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Stroke. 2012 Jul;43(7):1837-42. doi: 10.1161/STROKEAHA.111.647859.

Cavitation after acute symptomatic lacunar stroke depends on time, location, and MRI sequence.

Author information

1
Department of Clinical Neurosciences, Calgary, Alberta, Canada, T3C 2H8.

Abstract

BACKGROUND AND PURPOSE:

Definitions for chronic lacunar infarcts vary. Recent retrospective studies suggest that many acute lacunar strokes do not develop a cavitated appearance. We determined the characteristics of acute lacunar infarcts on follow-up MRI in consecutive patients participating in prospective research studies.

METHODS:

Patients with acute lacunar infarction on diffusion-weighted imaging were selected from 3 prospective cohort studies of minor stroke imaged within <24 hours of onset. Follow-up MRI was performed at 30 days (Vascular Imaging of Acute Stroke for Identifying Predictors of Clinical Outcome and Recurrent Ischemic Events [VISION] study, n=21) or 90 days (VISION-2 and CT and MRI in the Triage of TIA and Minor Cerebrovascular Events to Identify High Risk Patients [CATCH] studies, n=34). Evidence of cavitation on MRI was rated separately on fluid-attenuated inversion recovery, T1, and T2 sequences by 2 independent study physicians; discrepant readings were resolved by consensus.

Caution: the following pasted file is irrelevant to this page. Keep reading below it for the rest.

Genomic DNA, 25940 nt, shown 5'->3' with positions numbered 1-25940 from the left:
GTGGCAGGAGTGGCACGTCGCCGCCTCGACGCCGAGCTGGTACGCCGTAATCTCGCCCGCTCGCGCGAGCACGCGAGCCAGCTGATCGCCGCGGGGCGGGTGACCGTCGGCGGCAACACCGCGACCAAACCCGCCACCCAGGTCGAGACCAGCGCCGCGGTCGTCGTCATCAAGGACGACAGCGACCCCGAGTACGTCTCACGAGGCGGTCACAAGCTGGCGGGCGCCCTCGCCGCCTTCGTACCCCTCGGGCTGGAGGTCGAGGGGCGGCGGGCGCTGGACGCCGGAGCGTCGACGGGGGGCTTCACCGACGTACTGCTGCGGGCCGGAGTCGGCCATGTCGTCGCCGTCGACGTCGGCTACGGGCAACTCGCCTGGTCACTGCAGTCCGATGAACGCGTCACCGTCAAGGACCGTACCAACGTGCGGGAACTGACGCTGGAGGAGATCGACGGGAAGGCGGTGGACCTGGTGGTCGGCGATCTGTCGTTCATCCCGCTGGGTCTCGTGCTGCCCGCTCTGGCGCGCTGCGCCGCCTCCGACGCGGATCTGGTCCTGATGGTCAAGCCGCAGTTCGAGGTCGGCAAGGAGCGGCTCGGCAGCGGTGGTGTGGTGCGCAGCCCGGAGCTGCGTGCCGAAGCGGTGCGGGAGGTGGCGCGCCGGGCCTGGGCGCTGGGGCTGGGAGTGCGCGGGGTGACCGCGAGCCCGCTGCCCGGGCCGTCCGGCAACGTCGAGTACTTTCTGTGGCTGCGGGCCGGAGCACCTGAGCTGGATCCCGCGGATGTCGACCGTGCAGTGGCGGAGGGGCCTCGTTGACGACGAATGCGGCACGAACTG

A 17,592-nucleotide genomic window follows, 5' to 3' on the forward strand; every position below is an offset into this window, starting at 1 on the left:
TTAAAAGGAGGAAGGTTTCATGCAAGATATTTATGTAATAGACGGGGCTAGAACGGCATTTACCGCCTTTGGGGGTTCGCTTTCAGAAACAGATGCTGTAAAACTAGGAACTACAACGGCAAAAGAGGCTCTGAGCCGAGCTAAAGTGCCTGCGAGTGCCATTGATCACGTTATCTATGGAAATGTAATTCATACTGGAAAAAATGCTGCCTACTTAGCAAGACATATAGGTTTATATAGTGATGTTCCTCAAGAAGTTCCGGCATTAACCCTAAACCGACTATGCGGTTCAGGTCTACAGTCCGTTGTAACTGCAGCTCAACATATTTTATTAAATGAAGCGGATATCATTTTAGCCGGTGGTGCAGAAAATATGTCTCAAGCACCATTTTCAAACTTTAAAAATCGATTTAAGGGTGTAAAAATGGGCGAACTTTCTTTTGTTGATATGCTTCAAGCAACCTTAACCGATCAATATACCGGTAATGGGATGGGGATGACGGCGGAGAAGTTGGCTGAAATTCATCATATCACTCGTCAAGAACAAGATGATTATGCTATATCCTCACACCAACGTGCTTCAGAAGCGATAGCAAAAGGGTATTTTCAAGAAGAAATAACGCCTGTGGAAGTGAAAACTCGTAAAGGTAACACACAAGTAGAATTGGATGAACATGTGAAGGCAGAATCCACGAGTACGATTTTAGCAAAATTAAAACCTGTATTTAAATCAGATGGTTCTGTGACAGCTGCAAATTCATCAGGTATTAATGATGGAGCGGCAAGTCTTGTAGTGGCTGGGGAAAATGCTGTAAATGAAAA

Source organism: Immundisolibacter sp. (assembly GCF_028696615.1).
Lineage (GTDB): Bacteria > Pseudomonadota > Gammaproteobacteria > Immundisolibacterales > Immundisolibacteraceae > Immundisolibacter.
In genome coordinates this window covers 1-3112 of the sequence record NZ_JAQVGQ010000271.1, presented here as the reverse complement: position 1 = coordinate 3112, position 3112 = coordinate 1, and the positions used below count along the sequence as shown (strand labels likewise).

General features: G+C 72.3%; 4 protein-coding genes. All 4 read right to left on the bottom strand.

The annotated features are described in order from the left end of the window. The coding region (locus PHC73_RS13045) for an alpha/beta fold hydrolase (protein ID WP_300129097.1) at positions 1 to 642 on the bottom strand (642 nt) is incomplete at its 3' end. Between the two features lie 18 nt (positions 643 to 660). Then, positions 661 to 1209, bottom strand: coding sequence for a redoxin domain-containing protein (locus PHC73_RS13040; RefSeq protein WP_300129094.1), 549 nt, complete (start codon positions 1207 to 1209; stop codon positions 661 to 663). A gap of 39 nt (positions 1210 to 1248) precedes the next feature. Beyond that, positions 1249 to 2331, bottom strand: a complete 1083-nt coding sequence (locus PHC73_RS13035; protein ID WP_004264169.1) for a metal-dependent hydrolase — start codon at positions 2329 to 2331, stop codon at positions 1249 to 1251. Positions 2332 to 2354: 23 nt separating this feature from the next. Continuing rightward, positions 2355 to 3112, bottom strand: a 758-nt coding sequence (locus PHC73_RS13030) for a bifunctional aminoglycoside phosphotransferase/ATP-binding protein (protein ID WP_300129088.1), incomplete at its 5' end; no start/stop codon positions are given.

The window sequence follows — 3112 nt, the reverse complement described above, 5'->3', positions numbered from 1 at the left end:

RESULTS:

Probable or definite cavitation on any sequence was more common at 90 days compared with 30 days (P≤0.001 for all sequences). At 90 days, evidence of cavitation was seen on at least 1 sequence in 33 of 34 patients (97%). The T1-weighted sequence was most sensitive to the presence of cavitation (94% at 90 days). By contrast, the fluid-attenuated inversion recovery sequence frequently failed to show evidence of cavitation in the brain stem or thalamus (only 10 of 18 [56%] showed cavitation).

CONCLUSIONS:

MRI scanning at 90 days with T1-weighted imaging reveals evidence of cavitation in nearly all cases of acute lacunar infarction. By contrast, reliance on fluid-attenuated inversion recovery alone will miss many cavitated lesions in the thalamus and brain stem. These factors should be taken into account in the development of standardized criteria for lacunar infarction on MRI.

PMID:
22733793
DOI:
10.1161/STROKEAHA.111.647859
[Indexed for MEDLINE]

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